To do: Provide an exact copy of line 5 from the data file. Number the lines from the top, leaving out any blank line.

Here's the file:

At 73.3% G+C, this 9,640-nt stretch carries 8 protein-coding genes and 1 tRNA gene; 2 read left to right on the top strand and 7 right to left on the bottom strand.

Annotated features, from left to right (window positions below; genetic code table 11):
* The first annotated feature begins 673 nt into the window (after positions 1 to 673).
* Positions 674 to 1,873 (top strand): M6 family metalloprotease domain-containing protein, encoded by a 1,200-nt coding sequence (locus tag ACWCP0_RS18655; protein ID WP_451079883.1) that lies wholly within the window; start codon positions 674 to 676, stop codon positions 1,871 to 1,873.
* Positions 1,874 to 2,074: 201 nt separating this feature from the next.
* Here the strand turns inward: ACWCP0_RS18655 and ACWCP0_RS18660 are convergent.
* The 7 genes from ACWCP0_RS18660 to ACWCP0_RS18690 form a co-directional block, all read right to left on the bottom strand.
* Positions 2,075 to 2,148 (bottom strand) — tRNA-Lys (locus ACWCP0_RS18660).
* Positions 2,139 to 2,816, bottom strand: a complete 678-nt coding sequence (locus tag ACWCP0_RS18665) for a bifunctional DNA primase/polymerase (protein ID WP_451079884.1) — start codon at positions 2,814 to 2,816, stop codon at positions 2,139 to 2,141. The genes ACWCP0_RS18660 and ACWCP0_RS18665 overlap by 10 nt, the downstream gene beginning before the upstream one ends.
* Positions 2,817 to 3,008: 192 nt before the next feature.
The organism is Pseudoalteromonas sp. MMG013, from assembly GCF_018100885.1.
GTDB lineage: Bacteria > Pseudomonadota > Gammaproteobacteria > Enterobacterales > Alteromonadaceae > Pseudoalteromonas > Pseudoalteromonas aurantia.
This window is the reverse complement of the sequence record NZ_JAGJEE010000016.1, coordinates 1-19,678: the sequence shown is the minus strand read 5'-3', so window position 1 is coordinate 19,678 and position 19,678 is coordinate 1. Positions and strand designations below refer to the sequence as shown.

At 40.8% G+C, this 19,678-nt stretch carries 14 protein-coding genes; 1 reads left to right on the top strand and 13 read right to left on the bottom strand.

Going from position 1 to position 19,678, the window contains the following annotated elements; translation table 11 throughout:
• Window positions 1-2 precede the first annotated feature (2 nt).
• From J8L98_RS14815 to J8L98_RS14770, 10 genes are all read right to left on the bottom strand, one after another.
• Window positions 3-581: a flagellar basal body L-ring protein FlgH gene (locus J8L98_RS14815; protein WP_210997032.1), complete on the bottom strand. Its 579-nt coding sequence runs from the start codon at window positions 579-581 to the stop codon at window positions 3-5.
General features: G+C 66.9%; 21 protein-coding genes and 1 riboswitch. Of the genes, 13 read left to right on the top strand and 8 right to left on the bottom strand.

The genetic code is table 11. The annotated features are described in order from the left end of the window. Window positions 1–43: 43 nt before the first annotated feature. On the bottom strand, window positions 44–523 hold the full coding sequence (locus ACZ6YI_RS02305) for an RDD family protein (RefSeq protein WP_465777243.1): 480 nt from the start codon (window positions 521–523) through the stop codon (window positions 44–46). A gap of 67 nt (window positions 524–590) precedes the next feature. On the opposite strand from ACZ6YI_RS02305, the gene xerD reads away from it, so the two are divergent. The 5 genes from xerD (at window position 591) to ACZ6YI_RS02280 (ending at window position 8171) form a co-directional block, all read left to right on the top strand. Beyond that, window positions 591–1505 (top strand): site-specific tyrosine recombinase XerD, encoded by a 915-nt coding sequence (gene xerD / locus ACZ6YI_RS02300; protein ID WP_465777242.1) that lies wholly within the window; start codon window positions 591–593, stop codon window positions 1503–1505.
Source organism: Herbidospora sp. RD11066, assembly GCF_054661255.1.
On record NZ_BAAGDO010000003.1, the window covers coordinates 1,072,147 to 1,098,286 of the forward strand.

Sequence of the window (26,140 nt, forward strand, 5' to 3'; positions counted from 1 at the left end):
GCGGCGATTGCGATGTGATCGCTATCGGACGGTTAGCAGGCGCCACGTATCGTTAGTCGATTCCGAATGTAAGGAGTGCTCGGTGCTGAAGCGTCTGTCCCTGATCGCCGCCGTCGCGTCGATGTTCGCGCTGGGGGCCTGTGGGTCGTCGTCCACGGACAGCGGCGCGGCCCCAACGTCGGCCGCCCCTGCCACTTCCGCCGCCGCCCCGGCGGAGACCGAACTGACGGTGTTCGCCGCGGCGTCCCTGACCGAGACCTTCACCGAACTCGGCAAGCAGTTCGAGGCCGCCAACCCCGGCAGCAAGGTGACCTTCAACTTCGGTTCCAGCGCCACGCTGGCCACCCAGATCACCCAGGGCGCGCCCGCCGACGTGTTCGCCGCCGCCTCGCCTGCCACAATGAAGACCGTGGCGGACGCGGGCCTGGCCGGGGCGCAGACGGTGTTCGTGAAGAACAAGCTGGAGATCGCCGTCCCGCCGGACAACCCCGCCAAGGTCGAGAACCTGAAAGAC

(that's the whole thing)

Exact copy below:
* Positions 1,874 to 2,074: 201 nt separating this feature from the next.